I keep wondering why, when I’ve made peace with the past (more or less) I’m still having so much trouble with my PTSD symptoms. In a lot of ways, I feel worse now than before – but that might just be because I’m not suppressing everything so thoroughly. I really notice the trouble I have concentrating … which alternates, interestingly enough, with the overwhelming urge to dive into something that will occupy every spare bit of brain power and let me disappear into some project that stops every other thought. I don’t feel like I’m avoiding anything in particular, but boy oh boy, I’m sure successful at taking full-blown mental vacations, so I must be running from something.
Or maybe it’s just such a deeply ingrained habit that I am now more or less hard-wired for it. I used to drown myself in work every day and then in projects on the weekends and evenings. These days, I haven’t got the energy to keep that up, nor the focus required to stay on track for days and weeks on end like I once did … but I can still dive into a knitting design project for hours, so preoccupied that I forget to eat.
And in between obsessive design projects or research or mindless web wanderings or whatever dissociative strategy I happen to choose, I am … scattered. At loose ends. The chest pain is more or less steady once the meds wear off. My body is all wired up: I can be sitting in the recliner, happily knitting away and then notice that my feet are tensed, toes pulled up towards me, muscles tight, for no reason whatsoever. I lie in bed reading and realize that I’m shuffling my legs back and forth. The Prazosin is a huge help with this, though: I am now on 2 mg twice a day plus the 5 mg at night, and the daytime doses really help take the edge off of things. I can tell when it’s worn off, because the chest pain comes back or my feet start tensing up or I get that wired feeling inside. The drug makes me tired, I think … or maybe I just am tired, and with the Prazosin knocking the adrenalin down to manageable levels my body is finally able to hear the fatigue. I don’t know.
I’ve been way too busy in the last month. I need to teach less often (I really wanted to fill in these take on these extra classes because there was nobody else to take them, but it’s far too much for me to do on a regular basis and the future schedule will be less taxing, I’ve already made those arrangements). I can probably handle one weekend a month, maybe two, and that’s it … with day to day life stuff filling in the space between, things like laundry and meals and paperwork and the shop.
It seems like so very little, my list of ‘what I can do in a month’. I feel unworthy, lazy, like I’m not doing enough to contribute to my household, to the world at large, like I’m undeserving of all the care and coddling I seem to need.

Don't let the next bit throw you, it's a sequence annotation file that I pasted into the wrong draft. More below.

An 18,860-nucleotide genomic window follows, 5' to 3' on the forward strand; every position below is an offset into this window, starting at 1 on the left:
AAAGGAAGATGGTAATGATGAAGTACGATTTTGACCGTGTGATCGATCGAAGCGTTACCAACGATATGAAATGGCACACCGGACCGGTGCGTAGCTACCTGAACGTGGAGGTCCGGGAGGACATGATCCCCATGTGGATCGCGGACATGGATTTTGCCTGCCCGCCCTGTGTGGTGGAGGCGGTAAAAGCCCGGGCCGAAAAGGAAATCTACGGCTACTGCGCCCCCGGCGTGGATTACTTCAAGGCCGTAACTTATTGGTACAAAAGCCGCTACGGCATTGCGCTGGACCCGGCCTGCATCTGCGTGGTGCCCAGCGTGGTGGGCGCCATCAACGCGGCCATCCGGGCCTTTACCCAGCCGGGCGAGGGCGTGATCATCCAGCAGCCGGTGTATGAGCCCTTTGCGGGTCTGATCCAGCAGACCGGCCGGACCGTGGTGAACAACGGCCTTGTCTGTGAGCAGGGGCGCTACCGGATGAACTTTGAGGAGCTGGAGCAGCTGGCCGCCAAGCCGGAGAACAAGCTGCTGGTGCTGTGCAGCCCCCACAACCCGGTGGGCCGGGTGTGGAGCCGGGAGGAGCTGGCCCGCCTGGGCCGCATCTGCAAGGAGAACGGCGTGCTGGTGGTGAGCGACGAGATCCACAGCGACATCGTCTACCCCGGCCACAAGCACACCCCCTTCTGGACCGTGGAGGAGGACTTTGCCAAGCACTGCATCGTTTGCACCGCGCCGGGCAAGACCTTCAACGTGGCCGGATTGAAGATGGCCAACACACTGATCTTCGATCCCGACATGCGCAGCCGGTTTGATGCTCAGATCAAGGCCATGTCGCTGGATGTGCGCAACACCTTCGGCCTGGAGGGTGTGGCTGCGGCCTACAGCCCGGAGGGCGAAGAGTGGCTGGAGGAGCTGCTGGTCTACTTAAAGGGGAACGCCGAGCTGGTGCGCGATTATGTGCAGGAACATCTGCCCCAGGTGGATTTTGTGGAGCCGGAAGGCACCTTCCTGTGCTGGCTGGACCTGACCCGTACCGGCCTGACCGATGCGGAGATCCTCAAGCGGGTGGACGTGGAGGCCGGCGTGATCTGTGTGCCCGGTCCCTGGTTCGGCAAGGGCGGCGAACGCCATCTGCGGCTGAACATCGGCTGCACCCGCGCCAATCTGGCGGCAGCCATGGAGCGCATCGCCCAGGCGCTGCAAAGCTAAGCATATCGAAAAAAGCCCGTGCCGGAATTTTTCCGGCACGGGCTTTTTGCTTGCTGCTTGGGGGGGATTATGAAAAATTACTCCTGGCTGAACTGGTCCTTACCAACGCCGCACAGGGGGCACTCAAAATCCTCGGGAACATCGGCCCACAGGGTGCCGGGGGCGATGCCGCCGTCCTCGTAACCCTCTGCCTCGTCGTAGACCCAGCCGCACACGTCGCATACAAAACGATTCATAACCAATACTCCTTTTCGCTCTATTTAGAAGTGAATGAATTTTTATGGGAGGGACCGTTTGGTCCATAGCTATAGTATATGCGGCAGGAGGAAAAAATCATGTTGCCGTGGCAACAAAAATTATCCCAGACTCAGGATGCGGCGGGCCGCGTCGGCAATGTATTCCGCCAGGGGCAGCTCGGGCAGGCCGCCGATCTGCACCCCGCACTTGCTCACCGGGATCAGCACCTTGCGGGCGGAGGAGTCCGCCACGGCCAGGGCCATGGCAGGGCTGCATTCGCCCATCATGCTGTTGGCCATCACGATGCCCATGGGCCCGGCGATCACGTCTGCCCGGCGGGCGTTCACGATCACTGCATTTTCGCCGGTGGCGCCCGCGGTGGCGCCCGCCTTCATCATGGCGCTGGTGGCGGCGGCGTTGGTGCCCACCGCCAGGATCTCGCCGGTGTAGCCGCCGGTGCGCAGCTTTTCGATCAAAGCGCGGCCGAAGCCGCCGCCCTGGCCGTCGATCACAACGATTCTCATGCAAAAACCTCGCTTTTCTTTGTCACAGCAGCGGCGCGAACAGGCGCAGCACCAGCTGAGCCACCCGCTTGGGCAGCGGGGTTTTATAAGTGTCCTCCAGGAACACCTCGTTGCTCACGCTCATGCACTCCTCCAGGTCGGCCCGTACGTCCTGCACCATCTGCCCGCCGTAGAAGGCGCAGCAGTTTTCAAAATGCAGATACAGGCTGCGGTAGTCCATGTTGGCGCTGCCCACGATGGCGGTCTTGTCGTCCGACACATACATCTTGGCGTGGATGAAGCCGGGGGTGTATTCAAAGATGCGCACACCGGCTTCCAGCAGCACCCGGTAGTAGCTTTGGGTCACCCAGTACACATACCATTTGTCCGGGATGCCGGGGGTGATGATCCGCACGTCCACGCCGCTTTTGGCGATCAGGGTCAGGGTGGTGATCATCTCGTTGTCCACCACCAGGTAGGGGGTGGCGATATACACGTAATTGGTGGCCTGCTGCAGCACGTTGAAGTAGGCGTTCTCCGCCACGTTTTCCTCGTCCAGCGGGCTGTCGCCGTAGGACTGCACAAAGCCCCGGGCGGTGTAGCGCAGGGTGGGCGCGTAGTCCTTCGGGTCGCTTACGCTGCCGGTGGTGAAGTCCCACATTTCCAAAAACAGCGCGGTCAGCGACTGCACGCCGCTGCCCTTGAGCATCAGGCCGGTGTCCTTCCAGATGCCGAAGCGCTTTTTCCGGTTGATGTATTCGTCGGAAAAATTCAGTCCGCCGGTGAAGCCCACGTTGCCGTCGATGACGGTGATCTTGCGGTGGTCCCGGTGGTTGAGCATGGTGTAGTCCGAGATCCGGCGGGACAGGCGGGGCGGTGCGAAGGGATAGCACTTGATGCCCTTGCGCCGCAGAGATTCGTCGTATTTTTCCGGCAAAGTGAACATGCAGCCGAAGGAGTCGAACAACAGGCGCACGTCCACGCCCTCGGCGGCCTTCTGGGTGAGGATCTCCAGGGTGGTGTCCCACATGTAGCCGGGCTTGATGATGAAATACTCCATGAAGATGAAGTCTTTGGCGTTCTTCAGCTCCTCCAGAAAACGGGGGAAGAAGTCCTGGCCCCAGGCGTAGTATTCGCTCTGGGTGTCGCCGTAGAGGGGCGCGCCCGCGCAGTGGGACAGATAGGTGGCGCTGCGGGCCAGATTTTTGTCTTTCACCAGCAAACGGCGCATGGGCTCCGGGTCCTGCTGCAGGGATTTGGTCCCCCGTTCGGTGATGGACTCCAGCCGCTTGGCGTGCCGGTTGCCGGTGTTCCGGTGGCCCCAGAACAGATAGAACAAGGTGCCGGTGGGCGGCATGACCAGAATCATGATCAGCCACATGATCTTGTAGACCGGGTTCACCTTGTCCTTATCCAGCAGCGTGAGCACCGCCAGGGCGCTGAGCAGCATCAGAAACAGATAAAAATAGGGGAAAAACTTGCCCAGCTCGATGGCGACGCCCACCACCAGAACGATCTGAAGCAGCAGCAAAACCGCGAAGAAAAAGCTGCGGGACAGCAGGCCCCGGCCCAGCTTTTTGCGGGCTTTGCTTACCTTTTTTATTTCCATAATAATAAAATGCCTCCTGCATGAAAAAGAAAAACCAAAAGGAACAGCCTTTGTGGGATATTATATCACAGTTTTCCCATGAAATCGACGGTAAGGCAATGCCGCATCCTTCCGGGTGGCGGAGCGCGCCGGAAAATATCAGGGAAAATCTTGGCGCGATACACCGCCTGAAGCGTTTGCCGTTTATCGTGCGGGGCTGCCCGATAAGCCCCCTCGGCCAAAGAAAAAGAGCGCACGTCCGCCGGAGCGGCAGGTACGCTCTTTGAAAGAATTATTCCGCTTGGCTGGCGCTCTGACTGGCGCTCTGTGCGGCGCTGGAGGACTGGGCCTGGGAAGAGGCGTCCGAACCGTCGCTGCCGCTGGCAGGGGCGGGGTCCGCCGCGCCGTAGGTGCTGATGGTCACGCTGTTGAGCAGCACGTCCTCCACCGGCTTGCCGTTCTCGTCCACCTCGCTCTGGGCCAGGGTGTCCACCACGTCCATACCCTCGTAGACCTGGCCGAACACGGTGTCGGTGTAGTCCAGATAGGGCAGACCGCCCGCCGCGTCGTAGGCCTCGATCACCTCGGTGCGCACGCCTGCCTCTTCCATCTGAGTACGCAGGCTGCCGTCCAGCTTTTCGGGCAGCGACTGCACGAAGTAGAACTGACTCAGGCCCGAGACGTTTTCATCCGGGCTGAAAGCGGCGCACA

Of course, I truly and whole heartedly believe that everyone deserves care (I’m a Canadian, after all). If you have lung cancer due to smoking, like my grandfather did, you still deserve treatment and compassion and gentle care. If you are addicted to something, you need treatment and you should get it. It doesn’t matter why you are unwell, you are unwell and that’s that. Unwell people get help. It’s a basic human right.
But for myself, this nagging little voice tries to say there should be an exception. That other people should be cared for and helped and treated, but me? Not me. I don’t deserve it. I did this to myself, after all, and I should just suck it up, live with the consequences of my bad choices, deal with it. I hear the Mean Girl inside saying “you made your bed, loser, now lie in it and stop whining.”
But of course, however it is that I ended up in this metaphorical bed (and on good days I know that I ended up here through a combination of bad luck, too much pressure, and other people behaving in hurtful ways – some of which were maybe avoidable, some of which were maybe not) … however I got here, I’m here now.
What I need to do now is make peace with the present.
See, when this journey started way back in 2011, I thought that maybe I needed a few weeks of rest, some counseling sessions, a bit of time to recover from all that long ago stress. Once I talked through the old stuff, I’d go back to work and things would be okay. Things would be like they were before. Then a few weeks turned into a few months. Then a few months turned into a few years. And now I see that maybe, where I am is where I’m gonna be for a good long while. Maybe always. This is my baseline now, not where I was before.
This PTSD thing is not a matter of taking a short term leave of absence from regular life while I get my act together, while I go through the old memories, work out the kinks in the thought processes, and then pick up where I left off. And I’ve just now really come to recognize this. This is really hard for me to accept.